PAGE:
Josef von Sternberg made Dishonored in 1931 with his new star, Marlene Dietrich, the year after the release of his first two films with her, The Blue Angel, and Morocco. This was a star turn for Dietrich, but also a personal showcase for von Sternberg. He not only directed the film, but also produced the original story, wrote the screenplay, edited the film, and composed original music for it. The cinematographer was once again, as with Morocco, the legendary Lee Garmes, but von Sternberg had a commanding influence, as he did with all of his films, on the visual presentation and pictorial style, as well. The story is loosely based on the life of famous World War I spy, Mata Hari, but von Sternberg translated the setting to his native Vienna. Since the story takes place in 1915, a year in which von Sternberg reached his 21st year, it is probably imbued with some of his own personal recollections about time and place. Although Dishonored does not reach the peak of some of von Sternberg’s poetic masterpieces, it is still superior, in my view, to the 1932 Greta Garbo vehicle, Mata Hari. In addition, there are a number of elements in Dishonored that make it interesting, notably the truly fabulous masked ball sequence and von Sternberg’s sentiments on war and honor.
Von Sternberg’s narrative can be roughly partitioned into five acts that involve a life-and-death rivalry between Dietrich and her male co-star, Victor McLaglen.
1. Establishing introduction. Dietrich is introduced as a streetwalker in Vienna. We will later learn that her name is Marie Kolverer, the widow of a captain killed in the war. She is recruited by the Austrian Secret Service Chief, played by Gustav von Seyffertitz, to use her womanly charms in service of the Austrian war effort by operating as a spy. There is already an excessive amount of posturing going on between Dietrich and von Seyffertitz, and this will continue throughout the film to the detriment of the overall impact. In this act, we learn that Kolverer is an accomplished pianist and has a pet black cat, which will be important plot elements later.
2. Vienna intrigue. The second act is introduced by a spectacular masked ball scene, one of von Sternberg’s very finest visual presentations. With the characters all in masked costumes and paper streamers and helium-filled balloons flying about everywhere so that the shots are partially occluded by the streamers, von Sternberg uses continually moving light and shadows to create a magical atmosphere. There is also expert use of separation shots to create a sense of space within the party setting. Gradually, we are introduced to two other characters whom Dietrich is supposed to track, Colonel Kranau (McLaglen) and Colonel von Hindau.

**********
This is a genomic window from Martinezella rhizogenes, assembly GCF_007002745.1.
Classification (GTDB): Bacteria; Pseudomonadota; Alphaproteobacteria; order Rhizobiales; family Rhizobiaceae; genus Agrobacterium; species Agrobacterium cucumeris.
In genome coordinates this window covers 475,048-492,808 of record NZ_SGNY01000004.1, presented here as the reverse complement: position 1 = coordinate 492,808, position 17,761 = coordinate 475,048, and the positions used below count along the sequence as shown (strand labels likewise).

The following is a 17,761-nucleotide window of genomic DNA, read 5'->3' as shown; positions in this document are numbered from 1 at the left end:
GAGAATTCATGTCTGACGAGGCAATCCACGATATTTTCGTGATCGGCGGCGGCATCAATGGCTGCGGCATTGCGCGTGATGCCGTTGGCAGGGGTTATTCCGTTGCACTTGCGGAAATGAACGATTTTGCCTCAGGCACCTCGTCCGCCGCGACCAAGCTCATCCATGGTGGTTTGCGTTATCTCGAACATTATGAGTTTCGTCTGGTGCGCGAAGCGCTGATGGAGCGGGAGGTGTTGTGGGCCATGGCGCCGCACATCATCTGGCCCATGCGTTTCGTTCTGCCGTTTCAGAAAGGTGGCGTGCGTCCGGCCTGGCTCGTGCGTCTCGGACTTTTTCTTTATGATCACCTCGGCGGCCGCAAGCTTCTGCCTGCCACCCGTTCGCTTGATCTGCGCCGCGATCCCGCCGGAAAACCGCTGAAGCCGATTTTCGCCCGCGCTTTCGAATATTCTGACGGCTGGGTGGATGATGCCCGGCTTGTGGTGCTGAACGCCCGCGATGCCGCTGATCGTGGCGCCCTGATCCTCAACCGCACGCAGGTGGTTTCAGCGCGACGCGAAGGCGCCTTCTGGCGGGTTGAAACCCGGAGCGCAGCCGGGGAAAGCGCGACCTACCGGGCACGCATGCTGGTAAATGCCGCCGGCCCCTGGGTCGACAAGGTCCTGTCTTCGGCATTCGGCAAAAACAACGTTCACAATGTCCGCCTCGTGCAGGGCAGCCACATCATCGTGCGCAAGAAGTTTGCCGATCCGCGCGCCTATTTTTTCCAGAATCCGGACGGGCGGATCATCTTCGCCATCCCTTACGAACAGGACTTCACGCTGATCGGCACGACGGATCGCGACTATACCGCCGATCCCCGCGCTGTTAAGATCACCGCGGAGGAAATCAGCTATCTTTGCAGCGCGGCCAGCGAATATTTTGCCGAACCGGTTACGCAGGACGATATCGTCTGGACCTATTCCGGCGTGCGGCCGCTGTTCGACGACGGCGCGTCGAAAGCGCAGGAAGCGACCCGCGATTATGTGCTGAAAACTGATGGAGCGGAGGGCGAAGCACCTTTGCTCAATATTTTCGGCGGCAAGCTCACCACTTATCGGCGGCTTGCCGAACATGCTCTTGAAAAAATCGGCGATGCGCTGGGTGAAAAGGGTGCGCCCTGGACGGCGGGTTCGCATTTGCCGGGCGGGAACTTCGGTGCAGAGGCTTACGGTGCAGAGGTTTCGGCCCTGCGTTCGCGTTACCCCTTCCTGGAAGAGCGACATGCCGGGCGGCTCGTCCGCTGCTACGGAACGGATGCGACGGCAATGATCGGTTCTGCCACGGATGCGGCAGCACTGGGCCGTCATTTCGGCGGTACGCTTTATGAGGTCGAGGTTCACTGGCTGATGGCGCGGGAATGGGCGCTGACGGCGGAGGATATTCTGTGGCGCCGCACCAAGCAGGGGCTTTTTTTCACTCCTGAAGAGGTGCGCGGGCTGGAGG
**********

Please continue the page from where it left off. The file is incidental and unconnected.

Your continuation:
Von Hindau, charmed by Dietrich, invites her to his apartment, where Dietrich shows off her pianist skills again and eventually discovers proof that von Hindau is a traitorous spy giving information to the Russian army. When exposed, von Hindau commits suicide, and Dietrich goes off to a casino to catch his partner, Kranau. Kranau, of course, is also strongly attracted by Dietrich’s charms. It's notable that McLaglen, as Kranau, displays the same physical arrogance towards women that Cooper showed off in Morocco. This is a continuing theme with von Sternberg. Unfortunately however, McLaglen does not offer the underlying sensitivity that was lurking in Cooper, and so he and Dietrich never achieve the romantic chemistry that was on display in Morocco. McLaglen manages to outsmart Dietrich in this scene and gets away, and Dietrich goes back to the piano to show off her skills once more.
3. The Polish border. Dietrich is now assigned to spy on the Russian army headquarters near the Polish border, and she goes there disguised as a plain-looking servant. The scene in which she seduces a Russian adjutant and makes him drunk is famous, but I find it forced and charmless. Apparently we have seen enough of Ms. Kolverer’s (Dietrich’s) piano playing to accept that she is a musical prodigy. Consequently, I suppose, we shouldn't be surprised when she transliterates the Russian army's plans that she has found into musical notation and then hides the paper with her things. McLaglen (Kranau), a Russian army officer, is also at the scene and knows from his previous encounter with Dietrich that she will be coming to spy on them. Noticing Kolverer’s black cat, he catches her and finds the musical score, which he immediately assumes is a secret message. He plays it out on the piano, but cannot figure out what it means, so he burns the score, just to make sure her message does not get back to the Austrian army. He also tells Kolverer that, even though he is charmed by her, she will have to be executed as a spy in the morning. This news does not prevent the two of them from making love that night. In the morning, though, Dietrich manages to escape by spiking Kranau’s drink and makes it back to the Austrian army.